Don’t ignore a snore

CMH offering new Home Sleep Testing Service

By Dr. Keri Brown, CMH-OHSU Health Pulmonology Clinic


Snoring is a common complaint among couples. But often, it’s more than just noise.

Snoring and daytime sleepiness are common signs of a potentially dangerous condition called sleep apnea.

Keri Brown, DO

Dr. Keri Brown, pulmonologist

The most common type of sleep apnea is called obstructive sleep apnea (OSA). It causes someone to stop breathing as much as 30 times or more during sleep. These pauses momentarily wake a person up, although they may not remember being awake.

OSA is caused by the collapse of the airway in the back of the nose, mouth and throat during sleep. The vibration of the relaxed airway triggers the snoring. When the airway closes completely, it cuts off oxygen to the lungs. That’s what wakes someone up, gasping for air: Oxygen can’t get to the lungs and brain, and the body becomes oxygen-deprived. This puts a big strain on the heart.

OSA increases the risk of heart failure, high blood pressure, atrial fibrillation (an irregular heartbeat), type 2 diabetes and stroke.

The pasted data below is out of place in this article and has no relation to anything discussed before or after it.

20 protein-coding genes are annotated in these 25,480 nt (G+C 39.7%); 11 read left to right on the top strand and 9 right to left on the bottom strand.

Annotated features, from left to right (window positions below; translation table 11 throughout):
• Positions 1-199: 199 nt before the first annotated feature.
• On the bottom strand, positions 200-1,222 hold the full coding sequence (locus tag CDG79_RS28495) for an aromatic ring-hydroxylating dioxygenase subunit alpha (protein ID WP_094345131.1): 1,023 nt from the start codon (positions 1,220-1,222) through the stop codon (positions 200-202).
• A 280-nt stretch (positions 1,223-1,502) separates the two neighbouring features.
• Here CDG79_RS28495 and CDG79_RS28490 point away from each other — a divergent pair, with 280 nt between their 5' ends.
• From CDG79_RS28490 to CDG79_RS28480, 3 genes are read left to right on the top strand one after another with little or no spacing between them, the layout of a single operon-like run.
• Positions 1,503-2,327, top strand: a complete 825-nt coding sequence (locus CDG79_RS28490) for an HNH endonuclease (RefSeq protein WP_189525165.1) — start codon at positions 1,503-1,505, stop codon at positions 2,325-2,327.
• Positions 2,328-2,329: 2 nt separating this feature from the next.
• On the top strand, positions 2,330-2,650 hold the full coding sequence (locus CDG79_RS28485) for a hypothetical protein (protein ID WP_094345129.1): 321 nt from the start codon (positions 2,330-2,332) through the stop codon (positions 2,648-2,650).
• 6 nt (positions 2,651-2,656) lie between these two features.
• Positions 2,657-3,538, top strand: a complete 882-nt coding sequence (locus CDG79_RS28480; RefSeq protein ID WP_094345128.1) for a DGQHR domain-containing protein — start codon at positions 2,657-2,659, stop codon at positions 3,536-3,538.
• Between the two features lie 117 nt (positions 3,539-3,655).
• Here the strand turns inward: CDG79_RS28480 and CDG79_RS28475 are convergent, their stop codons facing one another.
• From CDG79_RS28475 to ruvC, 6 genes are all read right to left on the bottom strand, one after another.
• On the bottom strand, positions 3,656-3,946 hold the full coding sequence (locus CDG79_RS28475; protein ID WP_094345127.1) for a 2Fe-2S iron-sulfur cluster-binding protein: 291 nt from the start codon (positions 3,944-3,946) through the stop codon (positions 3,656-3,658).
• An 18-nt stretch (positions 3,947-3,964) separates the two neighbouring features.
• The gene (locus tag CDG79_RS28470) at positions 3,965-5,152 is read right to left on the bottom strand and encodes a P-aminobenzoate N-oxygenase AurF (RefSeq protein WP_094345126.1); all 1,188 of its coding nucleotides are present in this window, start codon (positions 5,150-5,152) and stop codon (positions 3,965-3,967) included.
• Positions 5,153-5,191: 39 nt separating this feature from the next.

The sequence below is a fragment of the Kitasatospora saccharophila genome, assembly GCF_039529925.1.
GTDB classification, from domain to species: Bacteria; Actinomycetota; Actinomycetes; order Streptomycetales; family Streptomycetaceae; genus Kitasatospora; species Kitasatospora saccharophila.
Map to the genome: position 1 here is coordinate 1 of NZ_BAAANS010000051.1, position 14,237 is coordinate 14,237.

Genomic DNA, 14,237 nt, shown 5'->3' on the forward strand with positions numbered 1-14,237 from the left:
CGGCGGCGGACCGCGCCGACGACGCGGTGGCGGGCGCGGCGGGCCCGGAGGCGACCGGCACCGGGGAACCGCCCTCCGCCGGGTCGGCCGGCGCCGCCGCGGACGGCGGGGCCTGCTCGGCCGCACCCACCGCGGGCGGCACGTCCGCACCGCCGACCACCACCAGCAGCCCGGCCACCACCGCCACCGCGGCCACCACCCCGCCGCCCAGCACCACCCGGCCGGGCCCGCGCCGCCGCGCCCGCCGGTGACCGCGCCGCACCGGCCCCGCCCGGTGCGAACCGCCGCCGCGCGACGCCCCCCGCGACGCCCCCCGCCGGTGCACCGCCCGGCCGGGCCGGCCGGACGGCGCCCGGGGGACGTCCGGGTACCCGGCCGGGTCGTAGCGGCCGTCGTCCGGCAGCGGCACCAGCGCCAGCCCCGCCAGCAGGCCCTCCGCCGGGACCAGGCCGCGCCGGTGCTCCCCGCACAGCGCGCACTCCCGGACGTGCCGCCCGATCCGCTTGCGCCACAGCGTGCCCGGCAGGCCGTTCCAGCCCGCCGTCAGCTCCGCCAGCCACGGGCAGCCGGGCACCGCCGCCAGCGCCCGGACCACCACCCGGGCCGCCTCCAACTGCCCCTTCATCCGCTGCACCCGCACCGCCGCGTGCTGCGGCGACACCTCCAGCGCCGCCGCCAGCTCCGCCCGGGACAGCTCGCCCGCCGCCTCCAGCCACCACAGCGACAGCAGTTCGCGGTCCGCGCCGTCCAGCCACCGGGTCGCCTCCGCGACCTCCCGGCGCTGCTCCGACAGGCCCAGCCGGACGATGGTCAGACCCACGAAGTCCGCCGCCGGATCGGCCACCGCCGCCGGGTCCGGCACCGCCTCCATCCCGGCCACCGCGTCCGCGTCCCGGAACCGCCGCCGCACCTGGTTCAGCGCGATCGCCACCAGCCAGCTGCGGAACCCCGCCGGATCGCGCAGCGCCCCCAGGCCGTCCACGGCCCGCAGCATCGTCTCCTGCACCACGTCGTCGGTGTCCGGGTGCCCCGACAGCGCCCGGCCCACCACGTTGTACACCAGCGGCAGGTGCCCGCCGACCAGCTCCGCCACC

Could I have OSA?
Loud snoring is the most obvious hallmark of OSA. But if you live alone, you may not have had anyone tell you that you snore.

Other signs and symptoms you might have OSA include:

  • You stop breathing while you’re sleeping.
  • You wake up from sleep gasping or choking.
  • You wake up frequently.
  • You have headaches in the morning.
  • You feel sleepy or tired during the day or have problems concentrating.

How is OSA treated?
If you suspect that you may have OSA, talk with your doctor. The condition can be diagnosed by a sleep study or with an at-home sleep apnea test. CMH’s new Home Sleep Testing Service offers an easy, cost-effective way to test for OSA from the comfort of your own bed.

OSA can be treated with a continuous positive airway pressure (CPAP) device, which involves wearing a mask while sleeping that keeps air pressure flowing in your airways so they don’t close down. Research has shown that people who are treated for OSA have a lower risk of early death.

It’s important to not shrug off OSA as just a snoring problem. Treatment is vital to your heart — and your overall good health. Call 503-338-7513 to ask about home sleep testing.

Masks continue to be required at CMH for patients, caregivers, and visitors.Learn More